If you are a parent concerned that your child has Autism Spectrum Disorder, you can start by getting an appointment with your pediatrician and have him or her score the M-CHAT checklistfor your child and later visit a neuropsychologist for confirmation of results.It is important to consider that parents and caregivers are also able to answer the questionnaire, but having an objective person answer the questions is recommended for validity of results.
If your child is older and between the ages of 7 to 16 years, you can use the ASSQ questionnaire; whereas the AQ questionnaire can be used for children starting at age 4, but is also a good screening tool for young adults and adults. A parent, caregiver or pediatrician/ general practitioner can fill out either the ASSQ and AQ questionnaires. However, if an adult is completing the AQ questionnaire, this becomes a good self-report measure for “full” diagnosis later on. Either way, a visit to a neuropsychologist or psychiatrist for confirmation of results is recommended once these screening tools have been completed, especially if scored as positive for Autism Spectrum Disorder.
Just because a child may pass the M-CHAT, ASSQor AQ questionnaire, it is important to consider that this does not guarantee that they might not get a social/ communication disorder or an Autism diagnosis later on.These screening tools are valid and have been used in clinical as well as research practices. However, they are not considered a “full” screening as done by a neuropsychologist. Therefore, if highly concerned, an appointment with a specialist is recommended.
DIAGNOSIS IS THE STARTING POINT… THE REST IS SUPPORT!
Early intervention for children on the Autism Spectrum has shown great progress and provides them with proper academic support by getting an Individual Education Plan (IEP).Depending on the severity and the child’s areas of need, assistance in occupational therapy, speech therapy, physical therapy, specialized language tutoring, play groups, Applied Behavioral Analysis (ABA) therapy and Relationship Development Intervention (RDI) therapy can be recommended. Before any proper support can be provided, diagnosis is the starting point! Therefore, the earlier the child gets diagnosed; the early the family can seek support and the quicker the child can acquirea successful future.
Psychological Affiliation for Screening and Autism Diagnosis
The foundation is affiliated with Dr. Caroline Zanni’s psychological practice. As a psychologist in the field, Dr. Zanni has specialized training in Autism Spectrum Disorder and has a clinic at our office on Somerled. For Dr. Zanni and associates to screen for Autism Spectrum Disorder, she is offering her services for a minimal cost. If parents would like to pursue a full diagnosis and would like to have a complete assessment conducted after the screening, she will deduct the cost from the total amount. For parents who have private insurance, keep in mind that Dr. Zanniwill provide you with receipts for psychological services.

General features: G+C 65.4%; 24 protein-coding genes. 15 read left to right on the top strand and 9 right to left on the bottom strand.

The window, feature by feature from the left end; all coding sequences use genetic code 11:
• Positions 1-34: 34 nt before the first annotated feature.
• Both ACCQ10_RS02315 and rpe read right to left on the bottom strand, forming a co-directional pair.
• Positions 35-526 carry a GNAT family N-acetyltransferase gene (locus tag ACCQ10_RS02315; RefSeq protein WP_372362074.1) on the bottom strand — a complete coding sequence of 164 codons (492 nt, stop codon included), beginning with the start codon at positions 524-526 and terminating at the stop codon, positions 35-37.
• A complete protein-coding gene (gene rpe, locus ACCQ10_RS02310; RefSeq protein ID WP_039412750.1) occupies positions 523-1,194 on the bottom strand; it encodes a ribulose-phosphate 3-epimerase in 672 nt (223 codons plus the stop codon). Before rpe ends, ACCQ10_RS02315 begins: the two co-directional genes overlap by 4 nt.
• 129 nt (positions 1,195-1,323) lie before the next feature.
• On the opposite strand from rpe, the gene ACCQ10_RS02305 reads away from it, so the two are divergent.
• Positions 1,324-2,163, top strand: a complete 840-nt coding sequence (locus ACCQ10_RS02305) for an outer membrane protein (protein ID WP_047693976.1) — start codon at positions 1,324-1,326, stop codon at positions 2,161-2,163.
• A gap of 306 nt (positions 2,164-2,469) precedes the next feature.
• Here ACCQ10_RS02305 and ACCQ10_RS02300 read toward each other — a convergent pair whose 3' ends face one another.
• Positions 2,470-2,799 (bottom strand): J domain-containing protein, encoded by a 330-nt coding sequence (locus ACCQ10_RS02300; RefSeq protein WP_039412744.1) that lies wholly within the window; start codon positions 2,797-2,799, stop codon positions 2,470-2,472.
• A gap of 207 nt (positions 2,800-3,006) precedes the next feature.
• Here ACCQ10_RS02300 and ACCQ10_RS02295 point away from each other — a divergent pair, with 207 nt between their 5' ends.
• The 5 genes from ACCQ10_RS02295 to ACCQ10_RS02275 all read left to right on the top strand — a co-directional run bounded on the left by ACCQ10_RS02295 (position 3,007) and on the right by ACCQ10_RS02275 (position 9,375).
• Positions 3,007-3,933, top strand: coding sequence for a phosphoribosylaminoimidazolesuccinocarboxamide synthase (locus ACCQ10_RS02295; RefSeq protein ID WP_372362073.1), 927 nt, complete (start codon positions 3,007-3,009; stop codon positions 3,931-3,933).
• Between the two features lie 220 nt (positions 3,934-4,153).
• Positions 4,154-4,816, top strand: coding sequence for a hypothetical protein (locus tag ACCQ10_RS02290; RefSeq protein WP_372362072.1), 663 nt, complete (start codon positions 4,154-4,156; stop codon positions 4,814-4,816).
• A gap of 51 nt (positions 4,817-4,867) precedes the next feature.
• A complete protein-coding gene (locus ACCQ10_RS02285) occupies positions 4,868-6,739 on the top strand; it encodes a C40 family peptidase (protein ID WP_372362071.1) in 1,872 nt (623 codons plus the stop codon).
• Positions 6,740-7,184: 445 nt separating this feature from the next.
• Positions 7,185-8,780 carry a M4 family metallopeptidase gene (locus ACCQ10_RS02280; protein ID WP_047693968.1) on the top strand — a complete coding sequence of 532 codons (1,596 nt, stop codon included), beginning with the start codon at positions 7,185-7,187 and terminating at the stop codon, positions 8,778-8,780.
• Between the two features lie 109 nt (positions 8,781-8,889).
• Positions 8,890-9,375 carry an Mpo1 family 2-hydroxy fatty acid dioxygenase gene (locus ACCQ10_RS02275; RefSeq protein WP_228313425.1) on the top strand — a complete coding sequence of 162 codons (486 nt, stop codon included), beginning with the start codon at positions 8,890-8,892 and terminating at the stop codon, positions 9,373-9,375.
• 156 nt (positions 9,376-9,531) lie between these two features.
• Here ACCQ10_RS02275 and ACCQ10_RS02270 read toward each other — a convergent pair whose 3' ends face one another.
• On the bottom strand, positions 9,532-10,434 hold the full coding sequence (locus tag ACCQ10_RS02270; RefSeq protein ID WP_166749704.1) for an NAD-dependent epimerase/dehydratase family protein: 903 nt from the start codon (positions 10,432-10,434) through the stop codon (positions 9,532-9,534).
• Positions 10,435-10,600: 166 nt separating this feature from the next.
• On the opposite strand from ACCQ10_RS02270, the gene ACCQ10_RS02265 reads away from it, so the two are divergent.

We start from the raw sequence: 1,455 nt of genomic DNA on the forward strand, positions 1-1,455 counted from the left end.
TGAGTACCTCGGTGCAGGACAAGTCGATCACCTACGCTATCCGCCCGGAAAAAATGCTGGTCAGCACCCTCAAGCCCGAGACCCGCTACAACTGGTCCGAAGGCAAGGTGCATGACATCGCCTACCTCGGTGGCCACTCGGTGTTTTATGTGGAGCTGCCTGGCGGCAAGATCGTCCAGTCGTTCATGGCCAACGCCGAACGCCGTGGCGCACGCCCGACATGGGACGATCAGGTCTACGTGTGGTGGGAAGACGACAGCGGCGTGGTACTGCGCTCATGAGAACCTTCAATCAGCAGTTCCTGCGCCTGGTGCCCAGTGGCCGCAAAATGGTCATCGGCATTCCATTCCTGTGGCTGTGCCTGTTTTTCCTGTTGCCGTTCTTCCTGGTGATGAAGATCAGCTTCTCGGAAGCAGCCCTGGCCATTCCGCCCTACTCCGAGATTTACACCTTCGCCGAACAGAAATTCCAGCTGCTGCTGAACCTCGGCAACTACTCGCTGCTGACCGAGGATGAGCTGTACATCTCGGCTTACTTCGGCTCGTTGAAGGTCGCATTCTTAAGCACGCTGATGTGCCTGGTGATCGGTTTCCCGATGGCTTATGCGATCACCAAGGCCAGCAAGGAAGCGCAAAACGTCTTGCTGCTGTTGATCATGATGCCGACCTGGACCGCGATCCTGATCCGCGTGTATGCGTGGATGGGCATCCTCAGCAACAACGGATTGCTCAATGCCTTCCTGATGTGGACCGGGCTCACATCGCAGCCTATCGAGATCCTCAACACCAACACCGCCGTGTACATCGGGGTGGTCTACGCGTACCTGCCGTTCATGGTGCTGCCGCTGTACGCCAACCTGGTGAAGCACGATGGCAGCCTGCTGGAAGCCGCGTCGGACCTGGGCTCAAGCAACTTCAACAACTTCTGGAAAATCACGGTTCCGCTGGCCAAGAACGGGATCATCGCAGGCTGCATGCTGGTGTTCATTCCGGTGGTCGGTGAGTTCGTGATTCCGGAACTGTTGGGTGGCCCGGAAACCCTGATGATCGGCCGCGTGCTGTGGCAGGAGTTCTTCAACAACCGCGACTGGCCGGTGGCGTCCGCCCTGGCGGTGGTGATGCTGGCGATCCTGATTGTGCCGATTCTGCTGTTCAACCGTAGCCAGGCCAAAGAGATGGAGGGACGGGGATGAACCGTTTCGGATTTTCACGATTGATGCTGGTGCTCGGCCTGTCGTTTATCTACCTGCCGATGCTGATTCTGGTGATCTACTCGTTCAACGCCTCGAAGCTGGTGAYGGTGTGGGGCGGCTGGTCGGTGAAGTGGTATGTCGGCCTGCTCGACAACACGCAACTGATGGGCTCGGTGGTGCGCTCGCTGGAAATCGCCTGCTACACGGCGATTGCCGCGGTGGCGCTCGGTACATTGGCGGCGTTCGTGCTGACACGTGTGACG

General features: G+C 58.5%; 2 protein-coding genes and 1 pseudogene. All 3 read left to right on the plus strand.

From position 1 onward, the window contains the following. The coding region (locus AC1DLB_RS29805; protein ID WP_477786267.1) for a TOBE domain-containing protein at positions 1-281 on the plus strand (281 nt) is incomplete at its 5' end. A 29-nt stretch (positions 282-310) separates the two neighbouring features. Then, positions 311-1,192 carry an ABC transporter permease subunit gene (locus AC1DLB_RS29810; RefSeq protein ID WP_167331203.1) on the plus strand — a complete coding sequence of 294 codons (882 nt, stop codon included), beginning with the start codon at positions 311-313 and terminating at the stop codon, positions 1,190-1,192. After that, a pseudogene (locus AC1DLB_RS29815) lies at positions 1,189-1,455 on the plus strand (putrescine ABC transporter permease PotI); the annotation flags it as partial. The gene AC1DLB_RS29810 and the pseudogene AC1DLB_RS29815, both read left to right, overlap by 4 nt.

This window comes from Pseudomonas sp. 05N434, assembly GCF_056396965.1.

If you wish to have an Autism Screening conducted by Dr. Zanni and associates, please call or contact the foundation and we’ll schedule you an appointment with her. You can also contact her directly either by phone: 514-952-8631 or email: firstname.lastname@example.org
The modified checklist for Autism Screening for Toddlers-Revised (M-CHAT-R) is a questionnaire that has been scientifically validated as a screening tool for Autism Spectrum Disorder for children between the ages of 16 to30 months. It assesses the risk the child has to be diagnosed on the SPECTRUM or children who have social/ communication disorders. It was developed by neuropsychologist Diana Robins and Deborah Fein as well as clinical psychologist Marianne Barton. The M-CHAT is a recommended tool for developmental pediatricians to use when screening for Autism Spectrum Disorder in young children.
The Autism Spectrum Screening Questionnaire (ASSQ)
The ASSQ is another known questionnaire used to screen for autism spectrum disorder in children between the ages of 7 to 16 years old. Even though this questionnaire is not a diagnostic, it has been used in clinical as well as research practices and has been considered to be a reliable source. The results are based on the sample of Asperger children independently diagnosed in Ebler, Gillberg and Wing (1999) study. The higher the score, the more Autism characteristics are reported. A minimum percentile of 50 must be achieved for comparison to be made, since the individual has on average the same score as the validation sample in Ehlers, Gillberg and Wing (1999) study. To have a true positive, a score of 13 is necessary as it illuminates a false positive rate of 22% and increases chances of a true positive rate of 90% (Ehlers, Gillberg& Wing, 1999).
Autism Spectrum Quotient (AQ)
(Baron-Cohen, Wheelwright, Skinner, Martin &Clubley, 2001)
The ASSQ is another known questionnaire used to screen for Autism Spectrum Disorder in children between the ages of 4 years to adulthood. It was originallydeveloped as a screening tool for children, adolescents, and adults. It contains a total of 50 questions, which assess social interaction, communication, attention to detail, attention switching and imagination. A minimum score of 76 is necessary to indicate a positive screen for Autism Spectrum Disorder.
OTHER ASDScreening Tools
Many different screening tools are available online. Below is a link to all-reliable screening questionnaires that have been used in both clinical and research practices. If you want to explore additional avenues for Autism screening, you can look at the following options.
In addition, governmental assistance/support is allocated to families who have their child diagnosed on the Autism Spectrum and who are diagnosed with a “severe” case (http://www.rrq.gouv.qc.ca/en/programmes/soutien_enfants/Pages/soutien_enfants.aspx) . For government assistance, a “full” diagnosis is required!